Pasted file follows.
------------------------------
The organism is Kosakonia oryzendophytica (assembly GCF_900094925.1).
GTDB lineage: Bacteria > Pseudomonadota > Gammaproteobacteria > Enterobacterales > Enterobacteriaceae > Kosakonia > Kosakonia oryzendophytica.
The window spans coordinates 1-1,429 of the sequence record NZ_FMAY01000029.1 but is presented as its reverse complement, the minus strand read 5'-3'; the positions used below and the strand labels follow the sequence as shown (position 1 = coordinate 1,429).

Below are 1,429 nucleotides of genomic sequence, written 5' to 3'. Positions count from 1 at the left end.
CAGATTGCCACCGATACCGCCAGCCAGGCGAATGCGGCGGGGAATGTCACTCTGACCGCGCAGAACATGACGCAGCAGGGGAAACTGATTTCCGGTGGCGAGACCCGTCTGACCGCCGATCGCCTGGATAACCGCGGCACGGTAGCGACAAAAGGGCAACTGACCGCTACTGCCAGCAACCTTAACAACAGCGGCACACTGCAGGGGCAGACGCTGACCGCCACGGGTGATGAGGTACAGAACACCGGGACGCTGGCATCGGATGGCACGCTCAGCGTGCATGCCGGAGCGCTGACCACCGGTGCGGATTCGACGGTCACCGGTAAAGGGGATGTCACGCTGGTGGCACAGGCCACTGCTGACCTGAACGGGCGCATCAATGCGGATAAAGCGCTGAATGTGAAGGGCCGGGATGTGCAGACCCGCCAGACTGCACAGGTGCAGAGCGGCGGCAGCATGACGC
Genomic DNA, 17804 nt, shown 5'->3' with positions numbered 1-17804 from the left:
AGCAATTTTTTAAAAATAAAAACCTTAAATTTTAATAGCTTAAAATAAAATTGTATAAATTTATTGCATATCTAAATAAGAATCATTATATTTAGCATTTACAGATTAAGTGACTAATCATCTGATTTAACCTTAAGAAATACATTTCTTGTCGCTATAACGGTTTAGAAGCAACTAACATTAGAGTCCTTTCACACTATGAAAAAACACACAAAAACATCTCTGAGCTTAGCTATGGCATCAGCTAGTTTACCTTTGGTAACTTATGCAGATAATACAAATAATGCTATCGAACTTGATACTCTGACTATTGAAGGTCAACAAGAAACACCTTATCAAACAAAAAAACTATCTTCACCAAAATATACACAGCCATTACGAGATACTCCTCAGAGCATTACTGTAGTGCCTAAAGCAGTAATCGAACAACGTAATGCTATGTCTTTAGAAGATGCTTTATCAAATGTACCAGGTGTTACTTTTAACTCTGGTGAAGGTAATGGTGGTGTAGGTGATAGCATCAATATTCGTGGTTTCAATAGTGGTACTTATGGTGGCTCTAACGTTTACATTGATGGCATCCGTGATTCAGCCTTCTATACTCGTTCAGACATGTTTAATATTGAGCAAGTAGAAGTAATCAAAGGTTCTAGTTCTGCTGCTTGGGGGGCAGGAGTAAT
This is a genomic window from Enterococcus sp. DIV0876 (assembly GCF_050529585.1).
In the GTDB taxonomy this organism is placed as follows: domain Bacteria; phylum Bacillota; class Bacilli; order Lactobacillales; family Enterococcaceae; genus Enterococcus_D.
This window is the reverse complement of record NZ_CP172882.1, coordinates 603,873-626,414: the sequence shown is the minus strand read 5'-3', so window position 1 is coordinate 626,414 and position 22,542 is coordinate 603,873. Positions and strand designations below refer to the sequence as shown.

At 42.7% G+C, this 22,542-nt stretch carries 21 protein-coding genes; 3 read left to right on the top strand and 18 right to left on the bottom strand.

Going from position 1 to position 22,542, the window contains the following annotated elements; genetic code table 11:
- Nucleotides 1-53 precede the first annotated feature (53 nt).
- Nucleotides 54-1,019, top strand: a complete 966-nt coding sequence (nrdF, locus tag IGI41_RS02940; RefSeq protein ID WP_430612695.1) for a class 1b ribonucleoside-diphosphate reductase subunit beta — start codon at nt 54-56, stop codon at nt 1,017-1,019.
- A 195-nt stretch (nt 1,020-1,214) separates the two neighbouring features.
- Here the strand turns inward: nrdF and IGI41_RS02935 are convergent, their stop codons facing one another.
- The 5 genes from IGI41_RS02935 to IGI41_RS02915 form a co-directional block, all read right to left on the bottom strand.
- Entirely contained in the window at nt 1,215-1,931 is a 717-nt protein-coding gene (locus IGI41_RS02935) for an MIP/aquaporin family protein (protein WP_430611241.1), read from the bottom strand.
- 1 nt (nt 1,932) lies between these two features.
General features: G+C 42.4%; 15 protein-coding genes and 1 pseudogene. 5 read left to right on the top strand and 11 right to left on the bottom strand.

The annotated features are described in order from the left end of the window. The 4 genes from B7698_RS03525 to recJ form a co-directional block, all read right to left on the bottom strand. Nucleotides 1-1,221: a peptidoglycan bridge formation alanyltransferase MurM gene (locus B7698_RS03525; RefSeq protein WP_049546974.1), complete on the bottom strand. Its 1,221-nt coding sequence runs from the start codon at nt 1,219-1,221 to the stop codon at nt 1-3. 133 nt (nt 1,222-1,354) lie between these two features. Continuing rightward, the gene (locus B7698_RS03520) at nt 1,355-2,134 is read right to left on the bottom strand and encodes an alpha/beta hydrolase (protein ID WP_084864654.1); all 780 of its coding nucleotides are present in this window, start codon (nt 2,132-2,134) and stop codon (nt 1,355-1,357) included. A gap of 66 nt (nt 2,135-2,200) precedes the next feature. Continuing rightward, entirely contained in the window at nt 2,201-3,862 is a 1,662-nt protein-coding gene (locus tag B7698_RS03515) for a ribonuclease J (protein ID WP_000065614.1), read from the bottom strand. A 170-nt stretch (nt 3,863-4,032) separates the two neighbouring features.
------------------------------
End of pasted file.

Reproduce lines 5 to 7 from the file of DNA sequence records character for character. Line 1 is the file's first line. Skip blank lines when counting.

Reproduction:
CAGATTGCCACCGATACCGCCAGCCAGGCGAATGCGGCGGGGAATGTCACTCTGACCGCGCAGAACATGACGCAGCAGGGGAAACTGATTTCCGGTGGCGAGACCCGTCTGACCGCCGATCGCCTGGATAACCGCGGCACGGTAGCGACAAAAGGGCAACTGACCGCTACTGCCAGCAACCTTAACAACAGCGGCACACTGCAGGGGCAGACGCTGACCGCCACGGGTGATGAGGTACAGAACACCGGGACGCTGGCATCGGATGGCACGCTCAGCGTGCATGCCGGAGCGCTGACCACCGGTGCGGATTCGACGGTCACCGGTAAAGGGGATGTCACGCTGGTGGCACAGGCCACTGCTGACCTGAACGGGCGCATCAATGCGGATAAAGCGCTGAATGTGAAGGGCCGGGATGTGCAGACCCGCCAGACTGCACAGGTGCAGAGCGGCGGCAGCATGACGC
Genomic DNA, 17804 nt, shown 5'->3' with positions numbered 1-17804 from the left:
AGCAATTTTTTAAAAATAAAAACCTTAAATTTTAATAGCTTAAAATAAAATTGTATAAATTTATTGCATATCTAAATAAGAATCATTATATTTAGCATTTACAGATTAAGTGACTAATCATCTGATTTAACCTTAAGAAATACATTTCTTGTCGCTATAACGGTTTAGAAGCAACTAACATTAGAGTCCTTTCACACTATGAAAAAACACACAAAAACATCTCTGAGCTTAGCTATGGCATCAGCTAGTTTACCTTTGGTAACTTATGCAGATAATACAAATAATGCTATCGAACTTGATACTCTGACTATTGAAGGTCAACAAGAAACACCTTATCAAACAAAAAAACTATCTTCACCAAAATATACACAGCCATTACGAGATACTCCTCAGAGCATTACTGTAGTGCCTAAAGCAGTAATCGAACAACGTAATGCTATGTCTTTAGAAGATGCTTTATCAAATGTACCAGGTGTTACTTTTAACTCTGGTGAAGGTAATGGTGGTGTAGGTGATAGCATCAATATTCGTGGTTTCAATAGTGGTACTTATGGTGGCTCTAACGTTTACATTGATGGCATCCGTGATTCAGCCTTCTATACTCGTTCAGACATGTTTAATATTGAGCAAGTAGAAGTAATCAAAGGTTCTAGTTCTGCTGCTTGGGGGGCAGGAGTAAT